The city of Gridland is represented as an matrix where the rows are numbered from to and the columns are numbered from to .

Gridland has a network of train tracks that always run in straight horizontal lines along a row. In other words, the start and end points of a train track are and , where represents the row number, represents the starting column, and represents the ending column of the train track.

The mayor of Gridland is surveying the city to determine the number of locations where lampposts can be placed. A lamppost can be placed in any cell that is *not occupied* by a train track.

Given a map of Gridland and its train tracks, find and print the number of cells where the mayor can place lampposts.

**Note:** A train track may overlap other train tracks within the same row.

**Example**

If Gridland's data is the following (1-based indexing):

k = 3 r c1 c2 1 1 4 2 2 4 3 1 2 4 2 3

It yields the following map:

In this case, there are five open cells (red) where lampposts can be placed.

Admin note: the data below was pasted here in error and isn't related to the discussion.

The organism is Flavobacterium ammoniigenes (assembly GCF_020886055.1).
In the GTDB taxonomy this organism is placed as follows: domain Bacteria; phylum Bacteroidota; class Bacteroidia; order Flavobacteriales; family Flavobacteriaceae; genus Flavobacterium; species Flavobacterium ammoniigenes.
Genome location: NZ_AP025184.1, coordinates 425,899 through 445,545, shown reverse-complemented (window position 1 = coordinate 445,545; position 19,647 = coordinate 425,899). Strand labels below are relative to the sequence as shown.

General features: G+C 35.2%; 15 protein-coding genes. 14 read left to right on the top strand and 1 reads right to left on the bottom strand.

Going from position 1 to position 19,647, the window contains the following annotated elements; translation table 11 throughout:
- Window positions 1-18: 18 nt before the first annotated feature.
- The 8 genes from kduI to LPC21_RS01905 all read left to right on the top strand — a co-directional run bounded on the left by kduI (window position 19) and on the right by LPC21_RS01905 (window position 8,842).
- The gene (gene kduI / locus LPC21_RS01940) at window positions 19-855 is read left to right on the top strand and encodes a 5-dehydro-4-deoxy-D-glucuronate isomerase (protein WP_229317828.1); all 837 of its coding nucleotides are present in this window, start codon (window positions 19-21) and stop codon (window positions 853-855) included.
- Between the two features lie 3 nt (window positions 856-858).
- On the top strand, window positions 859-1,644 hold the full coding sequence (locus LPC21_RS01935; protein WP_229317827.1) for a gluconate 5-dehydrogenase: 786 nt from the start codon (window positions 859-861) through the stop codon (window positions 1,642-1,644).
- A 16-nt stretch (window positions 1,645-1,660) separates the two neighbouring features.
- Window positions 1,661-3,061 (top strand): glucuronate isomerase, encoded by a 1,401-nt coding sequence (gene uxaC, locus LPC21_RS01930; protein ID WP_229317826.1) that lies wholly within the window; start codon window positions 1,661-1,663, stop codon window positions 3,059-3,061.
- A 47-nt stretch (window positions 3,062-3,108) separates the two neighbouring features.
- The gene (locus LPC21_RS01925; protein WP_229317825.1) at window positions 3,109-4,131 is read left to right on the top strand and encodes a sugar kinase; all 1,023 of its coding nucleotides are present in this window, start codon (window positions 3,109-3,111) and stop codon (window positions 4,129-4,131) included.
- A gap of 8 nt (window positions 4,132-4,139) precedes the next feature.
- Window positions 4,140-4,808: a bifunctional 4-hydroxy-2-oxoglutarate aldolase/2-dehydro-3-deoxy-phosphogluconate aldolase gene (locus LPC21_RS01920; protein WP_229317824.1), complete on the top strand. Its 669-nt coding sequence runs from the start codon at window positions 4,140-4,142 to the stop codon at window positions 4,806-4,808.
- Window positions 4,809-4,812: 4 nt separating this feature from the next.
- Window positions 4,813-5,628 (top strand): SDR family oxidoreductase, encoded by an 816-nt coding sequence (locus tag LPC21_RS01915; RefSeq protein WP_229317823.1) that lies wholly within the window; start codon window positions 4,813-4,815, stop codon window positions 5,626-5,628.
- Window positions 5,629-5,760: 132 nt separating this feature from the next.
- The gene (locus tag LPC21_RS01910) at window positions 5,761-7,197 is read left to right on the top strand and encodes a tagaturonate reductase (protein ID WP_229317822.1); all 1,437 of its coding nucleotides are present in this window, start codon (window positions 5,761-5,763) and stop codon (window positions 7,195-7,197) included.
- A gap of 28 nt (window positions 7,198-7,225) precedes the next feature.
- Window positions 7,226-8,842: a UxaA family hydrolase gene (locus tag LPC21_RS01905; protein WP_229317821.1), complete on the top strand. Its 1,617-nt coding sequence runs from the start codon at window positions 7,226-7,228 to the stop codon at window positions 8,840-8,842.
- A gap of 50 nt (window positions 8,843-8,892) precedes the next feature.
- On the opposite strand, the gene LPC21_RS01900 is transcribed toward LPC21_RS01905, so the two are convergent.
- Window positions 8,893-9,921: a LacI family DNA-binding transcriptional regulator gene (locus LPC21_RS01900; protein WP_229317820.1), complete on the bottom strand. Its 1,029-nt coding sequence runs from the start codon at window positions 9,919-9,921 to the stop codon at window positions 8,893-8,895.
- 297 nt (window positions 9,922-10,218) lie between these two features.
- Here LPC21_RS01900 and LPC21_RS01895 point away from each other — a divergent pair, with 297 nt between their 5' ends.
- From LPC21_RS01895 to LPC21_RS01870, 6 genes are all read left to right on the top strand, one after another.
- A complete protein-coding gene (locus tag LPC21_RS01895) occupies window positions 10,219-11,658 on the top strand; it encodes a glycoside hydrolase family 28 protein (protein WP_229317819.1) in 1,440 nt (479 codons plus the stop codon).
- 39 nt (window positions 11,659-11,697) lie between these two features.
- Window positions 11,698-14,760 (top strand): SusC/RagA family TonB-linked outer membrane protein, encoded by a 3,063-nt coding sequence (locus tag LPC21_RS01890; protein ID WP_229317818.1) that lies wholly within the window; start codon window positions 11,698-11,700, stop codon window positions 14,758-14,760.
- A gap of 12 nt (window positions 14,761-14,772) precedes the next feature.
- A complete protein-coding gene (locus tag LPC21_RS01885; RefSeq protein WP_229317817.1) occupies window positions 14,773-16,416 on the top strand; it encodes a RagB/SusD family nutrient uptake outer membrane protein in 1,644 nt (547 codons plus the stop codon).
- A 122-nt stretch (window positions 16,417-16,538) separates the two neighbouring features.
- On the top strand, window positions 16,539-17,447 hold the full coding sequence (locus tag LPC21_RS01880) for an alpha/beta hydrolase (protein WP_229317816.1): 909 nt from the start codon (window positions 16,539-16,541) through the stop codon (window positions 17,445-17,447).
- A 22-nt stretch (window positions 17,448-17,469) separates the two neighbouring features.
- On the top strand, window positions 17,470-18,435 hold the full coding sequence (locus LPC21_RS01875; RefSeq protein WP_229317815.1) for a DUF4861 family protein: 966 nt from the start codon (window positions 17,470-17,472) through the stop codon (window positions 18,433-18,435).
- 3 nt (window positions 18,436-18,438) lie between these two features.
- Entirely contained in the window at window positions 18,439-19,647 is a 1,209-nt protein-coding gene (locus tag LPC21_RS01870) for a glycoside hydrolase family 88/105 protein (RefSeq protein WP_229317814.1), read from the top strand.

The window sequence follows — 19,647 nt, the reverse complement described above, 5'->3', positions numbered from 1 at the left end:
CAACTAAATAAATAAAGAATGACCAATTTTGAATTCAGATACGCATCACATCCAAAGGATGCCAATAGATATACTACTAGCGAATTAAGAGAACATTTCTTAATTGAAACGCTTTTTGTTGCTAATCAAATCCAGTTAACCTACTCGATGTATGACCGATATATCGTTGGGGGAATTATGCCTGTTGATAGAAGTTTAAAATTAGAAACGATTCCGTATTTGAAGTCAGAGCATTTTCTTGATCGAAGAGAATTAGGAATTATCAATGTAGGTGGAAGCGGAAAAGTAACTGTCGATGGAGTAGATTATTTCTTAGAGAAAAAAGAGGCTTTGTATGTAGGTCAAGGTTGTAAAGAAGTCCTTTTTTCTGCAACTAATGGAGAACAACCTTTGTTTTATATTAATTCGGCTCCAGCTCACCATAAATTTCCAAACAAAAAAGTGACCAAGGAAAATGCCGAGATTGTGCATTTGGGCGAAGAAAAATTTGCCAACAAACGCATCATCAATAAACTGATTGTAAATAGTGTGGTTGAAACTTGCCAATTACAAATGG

**Function Description**

Complete the *gridlandMetro* function in the editor below.

gridlandMetro has the following parameter(s):

*int n:*: the number of rows in Gridland*int m:*: the number of columns in Gridland*int k:*: the number of tracks*track[k][3]:*each element contains integers that represent , all 1-indexed

**Returns**

*int*: the number of cells where lampposts can be installed

**Input Format**

The first line contains three space-separated integers and , the number of rows, columns and tracks to be mapped.

Each of the next lines contains three space-separated integers, and , the row number and the track column start and end.

**Constraints**

**Sample Input**

STDIN Function ----- -------- 4 4 3 n = 4, m = 4, k = 3 2 2 3 track = [[2, 2, 3], [3, 1, 4], [4, 4, 4]] 3 1 4 4 4 4

**Sample Output**

```
9
```

**Explanation**

In the diagram above, the yellow cells denote the first train track, green denotes the second, and blue denotes the third. Lampposts can be placed in any of the nine red cells.